MASCOT, Tenn. (WATE) — A Knox County family is uncertain about how to deal with a huge hole that opened up on their property in Mascot. The state says the large hole is the result of a mine collapse and the failure of an underground mine room.

Both Savannah Browning, who owns the property, and her mother-in-law, who has a home on the site, say the hole continues to grow larger. Browning, her husband, and her children, plus her mother-in-law and other family members live in the Mascot community where underground zinc mining started more than 100 years ago.

“I saw the biggest opening that I had ever seen. Oh, it was terrifying. It was horrifying. We had no idea the earth could just disappear that way,” said Browning.

Documents obtained from the state indicate some of the mine workings in the east Knox County community were more than a hundred feet below ground.

Browning and her husband bought nearly nine acres of property in Mascot last December. Other family members moved into the homes at the site. Her mother-in-law lives next to the large garage which could potentially collapse because of the hole.

“This was my driveway, this is where I had driven three times the day before. I had been using this as my driveway for a year or more,” said Linda Moore.

TDEC, Tennessee Department of Environment and Conservation took these pictures as part of its investigation.

“At the bottom, you will see a throat, a hole that opens up into another area, deeper and further. It is petrifying. You can’t come on this property anymore over here. We don’t know what is going to happen. We hear things and we think our garage is going to fall in. Every time it rains, more and more dirt falls in. And as you can see, the back corner of the garage has nothing under it,” said Moore.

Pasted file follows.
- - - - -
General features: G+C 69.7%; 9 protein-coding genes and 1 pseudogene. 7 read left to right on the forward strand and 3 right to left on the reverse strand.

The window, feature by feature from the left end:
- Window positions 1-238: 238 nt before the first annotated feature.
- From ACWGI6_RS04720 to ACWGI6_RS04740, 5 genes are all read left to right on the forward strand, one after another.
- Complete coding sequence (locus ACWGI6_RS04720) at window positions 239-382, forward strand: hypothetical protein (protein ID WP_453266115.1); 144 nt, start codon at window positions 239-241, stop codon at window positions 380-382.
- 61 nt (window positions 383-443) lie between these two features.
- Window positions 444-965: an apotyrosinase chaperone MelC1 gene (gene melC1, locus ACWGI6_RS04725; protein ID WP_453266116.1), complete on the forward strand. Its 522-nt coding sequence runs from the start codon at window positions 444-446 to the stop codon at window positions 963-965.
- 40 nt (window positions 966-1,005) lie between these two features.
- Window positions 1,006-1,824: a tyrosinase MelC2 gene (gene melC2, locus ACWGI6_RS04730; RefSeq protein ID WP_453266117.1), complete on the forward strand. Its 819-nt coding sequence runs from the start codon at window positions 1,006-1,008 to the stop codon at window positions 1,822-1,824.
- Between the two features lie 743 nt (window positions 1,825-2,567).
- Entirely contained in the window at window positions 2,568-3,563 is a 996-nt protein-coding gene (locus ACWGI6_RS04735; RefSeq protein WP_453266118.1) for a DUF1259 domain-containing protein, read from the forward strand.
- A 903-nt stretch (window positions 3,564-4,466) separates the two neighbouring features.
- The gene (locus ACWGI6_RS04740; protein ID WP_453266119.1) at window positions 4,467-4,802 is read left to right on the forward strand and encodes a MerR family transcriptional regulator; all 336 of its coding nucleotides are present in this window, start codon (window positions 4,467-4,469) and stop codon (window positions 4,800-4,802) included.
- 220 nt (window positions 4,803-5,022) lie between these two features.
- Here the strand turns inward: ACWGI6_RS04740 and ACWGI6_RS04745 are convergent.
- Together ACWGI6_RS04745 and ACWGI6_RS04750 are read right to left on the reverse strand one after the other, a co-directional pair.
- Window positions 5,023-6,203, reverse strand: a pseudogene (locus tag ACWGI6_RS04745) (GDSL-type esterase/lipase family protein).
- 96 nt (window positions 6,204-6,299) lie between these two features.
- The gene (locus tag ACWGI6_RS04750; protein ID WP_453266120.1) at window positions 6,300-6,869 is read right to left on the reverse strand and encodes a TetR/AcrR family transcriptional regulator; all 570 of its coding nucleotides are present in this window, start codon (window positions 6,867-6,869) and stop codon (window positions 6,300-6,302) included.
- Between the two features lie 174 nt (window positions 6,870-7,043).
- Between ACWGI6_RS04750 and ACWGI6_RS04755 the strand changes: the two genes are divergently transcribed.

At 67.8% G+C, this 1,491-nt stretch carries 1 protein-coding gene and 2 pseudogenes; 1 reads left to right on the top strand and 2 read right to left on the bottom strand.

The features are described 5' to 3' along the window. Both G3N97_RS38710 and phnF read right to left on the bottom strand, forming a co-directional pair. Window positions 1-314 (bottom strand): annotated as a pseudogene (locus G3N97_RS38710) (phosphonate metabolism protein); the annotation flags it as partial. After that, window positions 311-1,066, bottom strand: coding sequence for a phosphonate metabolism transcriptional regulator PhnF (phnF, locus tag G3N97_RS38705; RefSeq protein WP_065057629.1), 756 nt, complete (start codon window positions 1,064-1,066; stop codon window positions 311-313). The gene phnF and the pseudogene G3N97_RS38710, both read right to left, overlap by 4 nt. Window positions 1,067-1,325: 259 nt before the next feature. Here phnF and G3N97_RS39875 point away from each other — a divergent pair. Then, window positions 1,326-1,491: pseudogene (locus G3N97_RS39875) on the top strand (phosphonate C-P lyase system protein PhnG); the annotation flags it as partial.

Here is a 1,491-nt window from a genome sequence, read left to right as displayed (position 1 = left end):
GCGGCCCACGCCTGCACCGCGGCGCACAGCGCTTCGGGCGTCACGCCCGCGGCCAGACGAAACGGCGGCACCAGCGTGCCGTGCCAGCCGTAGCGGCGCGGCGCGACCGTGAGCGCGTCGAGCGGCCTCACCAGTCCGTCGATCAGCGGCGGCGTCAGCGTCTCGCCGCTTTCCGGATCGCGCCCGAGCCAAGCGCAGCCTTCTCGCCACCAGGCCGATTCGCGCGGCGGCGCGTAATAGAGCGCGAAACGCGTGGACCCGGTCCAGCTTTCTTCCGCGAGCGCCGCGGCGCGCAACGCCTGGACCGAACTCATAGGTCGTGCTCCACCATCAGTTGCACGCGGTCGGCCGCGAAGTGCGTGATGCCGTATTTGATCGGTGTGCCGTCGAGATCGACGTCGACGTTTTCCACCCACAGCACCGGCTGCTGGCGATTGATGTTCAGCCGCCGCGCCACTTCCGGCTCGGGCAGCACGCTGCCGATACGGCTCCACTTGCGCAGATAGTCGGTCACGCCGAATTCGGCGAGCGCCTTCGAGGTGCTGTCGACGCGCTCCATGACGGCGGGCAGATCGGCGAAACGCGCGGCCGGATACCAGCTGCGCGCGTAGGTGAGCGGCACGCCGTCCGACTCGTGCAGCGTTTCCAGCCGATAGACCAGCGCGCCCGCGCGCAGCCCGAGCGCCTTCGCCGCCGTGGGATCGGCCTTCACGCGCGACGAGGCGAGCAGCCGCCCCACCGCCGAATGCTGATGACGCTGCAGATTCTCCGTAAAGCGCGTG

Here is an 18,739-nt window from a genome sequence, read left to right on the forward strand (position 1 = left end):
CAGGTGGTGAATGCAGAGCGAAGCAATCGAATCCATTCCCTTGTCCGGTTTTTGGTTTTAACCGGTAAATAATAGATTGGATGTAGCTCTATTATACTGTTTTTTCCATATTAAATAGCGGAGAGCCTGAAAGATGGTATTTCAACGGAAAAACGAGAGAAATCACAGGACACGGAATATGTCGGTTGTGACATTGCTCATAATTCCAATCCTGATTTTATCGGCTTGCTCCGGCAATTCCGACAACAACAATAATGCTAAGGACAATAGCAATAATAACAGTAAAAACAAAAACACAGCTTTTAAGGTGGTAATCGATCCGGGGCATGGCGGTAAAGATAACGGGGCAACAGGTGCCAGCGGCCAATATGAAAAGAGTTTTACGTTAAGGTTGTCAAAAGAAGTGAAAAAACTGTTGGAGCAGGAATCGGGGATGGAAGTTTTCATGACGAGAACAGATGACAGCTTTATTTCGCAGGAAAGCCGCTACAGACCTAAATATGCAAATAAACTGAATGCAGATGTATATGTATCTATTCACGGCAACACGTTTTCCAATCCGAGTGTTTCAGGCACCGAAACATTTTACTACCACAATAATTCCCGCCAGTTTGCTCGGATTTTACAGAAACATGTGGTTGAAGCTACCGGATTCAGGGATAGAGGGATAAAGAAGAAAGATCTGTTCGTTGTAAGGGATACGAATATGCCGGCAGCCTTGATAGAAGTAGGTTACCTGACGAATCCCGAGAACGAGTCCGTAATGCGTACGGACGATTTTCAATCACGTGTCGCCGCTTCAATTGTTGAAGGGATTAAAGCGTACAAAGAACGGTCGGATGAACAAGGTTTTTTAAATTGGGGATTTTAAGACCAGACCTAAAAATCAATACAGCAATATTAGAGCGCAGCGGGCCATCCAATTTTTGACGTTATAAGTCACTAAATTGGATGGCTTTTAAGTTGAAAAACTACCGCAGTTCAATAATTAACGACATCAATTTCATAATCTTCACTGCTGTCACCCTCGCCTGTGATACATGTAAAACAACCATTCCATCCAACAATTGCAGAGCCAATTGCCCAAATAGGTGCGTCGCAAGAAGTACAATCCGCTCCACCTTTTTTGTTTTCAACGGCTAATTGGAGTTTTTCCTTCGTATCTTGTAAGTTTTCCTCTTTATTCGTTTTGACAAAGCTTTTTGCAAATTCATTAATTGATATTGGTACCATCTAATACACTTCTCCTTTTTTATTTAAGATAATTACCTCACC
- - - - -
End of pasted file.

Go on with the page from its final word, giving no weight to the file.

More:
Browning has two sons, they’re 3 and 7 years of age. She doesn’t let them near the garage.

“There isn’t a moment where I don’t watch them when they are outside because they could run up here. The ground could open up somewhere else. You just don’t know,” said Browning.

In its report, TDEC says “the void appears consistent with underground mine workings.” Its images show “roof bolts” and other hardware associated with mining.

“It’s just been in the last few months that we found out that this is an old mine. Mine number 1,” said Moore.

In a 2006 Bankruptcy document, ASARCO sold the zinc mining business to a new company that presently owns the underground rights.

“Nyrstar was able to purchase the mineral rights for all of this land. When they did so, they put a clause in the bankruptcy document that stated Nystar is not liable for any past, present, or future damages or claims,” said Browning.

TDEC tells WATE, it is “not aware of any other holes attributed to mine roof collapses” in the Mascot community. However, Moore and her daughter-in-law say they are “left with someone else’s mess threatening their lives.”

“We don’t want to live in fear anymore,” said Moore.

WATE contacted Nyrstar. The company said in a statement, “it is aware of the Browning’s concerns.” The mining business said it is, “doing its own due diligence, has visited the property and is available to cooperate with assessments,” undertaken by the state of Tennessee.

TDEC tells us that while the state “does not have regulatory jurisdiction,” it continues to provide technical assistance to the families. Browning and Moore say they are grateful for the help the state has provided.

A public meeting is scheduled for late next week on the issue and its possible ramifications. The meeting will be at the Methodist Church in Mascot on August 19.